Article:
profiteer (v.)

    "to make excessive gains, as by the sale of necessary goods at extortionate prices," 1797, but dormant in English until it was revived early 20c. and popularized in World War I, from profit + -eer. From 1912 as a noun. Related: Profiteering (1814).ETD profiteer (v.).2

    profitability (n.)

    mid-14c., profitabilite, "usefulness, use," from profitable + -ity or from Old French profitablete. Sense of "quality of being profitable, gainfulness" is by 1890.ETD profitability (n.).2

    profitless (adj.)

    "void of profit, gain, or advantage," 1590s, from profit (n.) + -less.ETD profitless (adj.).2

    profligate (adj.)

    1520s, "overthrown, routed, defeated, conquered" (now obsolete in this sense), from Latin profligatus "destroyed, ruined, corrupt, abandoned, dissolute," past participle of profligare "to cast down, defeat, ruin," from pro "down, forth" (see pro-) + fligere "to strike" (see afflict).ETD profligate (adj.).2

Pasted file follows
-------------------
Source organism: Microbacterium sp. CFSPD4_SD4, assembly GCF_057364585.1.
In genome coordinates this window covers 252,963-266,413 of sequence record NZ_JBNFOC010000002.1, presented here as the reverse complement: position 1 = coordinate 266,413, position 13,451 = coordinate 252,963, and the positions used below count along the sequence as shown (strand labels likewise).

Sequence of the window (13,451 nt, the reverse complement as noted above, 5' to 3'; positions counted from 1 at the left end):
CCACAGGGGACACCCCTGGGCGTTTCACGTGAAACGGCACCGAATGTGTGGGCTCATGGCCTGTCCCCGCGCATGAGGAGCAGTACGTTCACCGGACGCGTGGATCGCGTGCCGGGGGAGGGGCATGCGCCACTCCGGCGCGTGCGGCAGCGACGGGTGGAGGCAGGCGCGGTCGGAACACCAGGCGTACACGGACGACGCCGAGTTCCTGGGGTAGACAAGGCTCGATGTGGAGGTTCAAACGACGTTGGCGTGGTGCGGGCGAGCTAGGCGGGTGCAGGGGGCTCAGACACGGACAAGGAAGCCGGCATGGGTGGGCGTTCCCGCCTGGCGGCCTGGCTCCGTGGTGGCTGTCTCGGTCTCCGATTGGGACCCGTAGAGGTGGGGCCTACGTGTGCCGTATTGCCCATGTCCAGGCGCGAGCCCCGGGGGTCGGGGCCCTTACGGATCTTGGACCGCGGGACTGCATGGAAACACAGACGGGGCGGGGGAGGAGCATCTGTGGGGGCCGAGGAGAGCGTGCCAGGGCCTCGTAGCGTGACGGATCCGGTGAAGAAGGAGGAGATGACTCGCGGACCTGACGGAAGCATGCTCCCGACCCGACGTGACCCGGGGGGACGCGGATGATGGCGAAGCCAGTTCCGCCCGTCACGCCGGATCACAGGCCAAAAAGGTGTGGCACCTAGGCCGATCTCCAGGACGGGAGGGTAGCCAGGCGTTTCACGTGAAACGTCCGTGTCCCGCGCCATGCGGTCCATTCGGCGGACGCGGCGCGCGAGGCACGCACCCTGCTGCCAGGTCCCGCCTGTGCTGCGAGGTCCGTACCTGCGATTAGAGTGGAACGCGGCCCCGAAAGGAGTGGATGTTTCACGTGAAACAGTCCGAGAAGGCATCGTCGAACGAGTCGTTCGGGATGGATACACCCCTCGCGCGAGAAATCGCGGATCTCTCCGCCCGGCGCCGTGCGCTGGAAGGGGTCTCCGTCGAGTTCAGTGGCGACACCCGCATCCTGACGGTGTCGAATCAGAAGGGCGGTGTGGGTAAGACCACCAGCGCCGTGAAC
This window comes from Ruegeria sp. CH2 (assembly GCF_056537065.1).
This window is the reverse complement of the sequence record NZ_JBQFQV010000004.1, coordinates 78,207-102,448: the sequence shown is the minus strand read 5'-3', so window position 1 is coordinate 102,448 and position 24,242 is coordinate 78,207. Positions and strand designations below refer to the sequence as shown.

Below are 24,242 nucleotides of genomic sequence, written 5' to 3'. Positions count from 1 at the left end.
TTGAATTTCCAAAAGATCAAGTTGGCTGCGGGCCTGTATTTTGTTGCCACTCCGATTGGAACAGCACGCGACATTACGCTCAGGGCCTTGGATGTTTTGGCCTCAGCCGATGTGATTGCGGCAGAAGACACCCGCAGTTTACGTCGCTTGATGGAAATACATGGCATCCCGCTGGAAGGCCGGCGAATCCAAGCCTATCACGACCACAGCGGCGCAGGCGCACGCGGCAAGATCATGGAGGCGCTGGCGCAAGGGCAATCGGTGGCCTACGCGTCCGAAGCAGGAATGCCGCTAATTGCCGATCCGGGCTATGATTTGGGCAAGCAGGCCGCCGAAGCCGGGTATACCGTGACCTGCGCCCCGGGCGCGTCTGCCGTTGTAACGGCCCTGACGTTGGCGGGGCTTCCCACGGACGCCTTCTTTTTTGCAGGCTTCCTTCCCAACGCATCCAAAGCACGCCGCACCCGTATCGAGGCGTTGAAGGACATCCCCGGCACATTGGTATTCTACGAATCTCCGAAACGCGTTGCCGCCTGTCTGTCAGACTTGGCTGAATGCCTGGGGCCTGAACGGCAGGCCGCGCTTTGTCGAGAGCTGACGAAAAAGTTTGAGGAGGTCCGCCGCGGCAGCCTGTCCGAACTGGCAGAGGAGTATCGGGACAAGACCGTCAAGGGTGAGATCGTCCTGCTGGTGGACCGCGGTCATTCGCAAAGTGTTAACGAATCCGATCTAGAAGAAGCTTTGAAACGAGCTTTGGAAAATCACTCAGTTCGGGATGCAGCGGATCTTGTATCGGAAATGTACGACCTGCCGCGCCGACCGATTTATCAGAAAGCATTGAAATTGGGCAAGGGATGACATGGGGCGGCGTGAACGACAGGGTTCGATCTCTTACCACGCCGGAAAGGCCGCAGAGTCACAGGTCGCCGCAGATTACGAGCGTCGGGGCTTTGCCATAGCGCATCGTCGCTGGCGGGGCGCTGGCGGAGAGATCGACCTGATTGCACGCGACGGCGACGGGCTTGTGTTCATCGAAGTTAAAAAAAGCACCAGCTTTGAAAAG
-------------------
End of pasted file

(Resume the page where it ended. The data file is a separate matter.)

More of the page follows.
The main modern meaning "recklessly extravagant" is attested by 1779, via the notion of "ruined in morals, abandoned to vice" (1640s, implied in a use of profligation, an obsolete word attested from mid-15c. but first in a sense of "elimination, banishment"). Related: Profligately. As a noun, "one who has lost all regard for good principles," from 1709.ETD profligate (adj.).3

    profligacy (n.)

    "shameless dissipation; the character or condition of being profligate," 1670s, from profligate + abstract noun suffix -cy.ETD profligacy (n.).2

    pro forma

    also proforma, Latin, literally "for form's sake, by way of formality;" from pro (prep.) "on behalf of" (see pro-) + formā, ablative of forma (see form (n.)). A pro forma invoice is one sent to the purchaser in advance of the ordered goods.ETD pro forma.2

    profoundness (n.)

    early 15c., profoundnesse, "inner part of the body;" mid-15c. as "the bottom of the sea;" late 15c. as "depth of meaning, mystery;" from profound + -ness.ETD profoundness (n.).2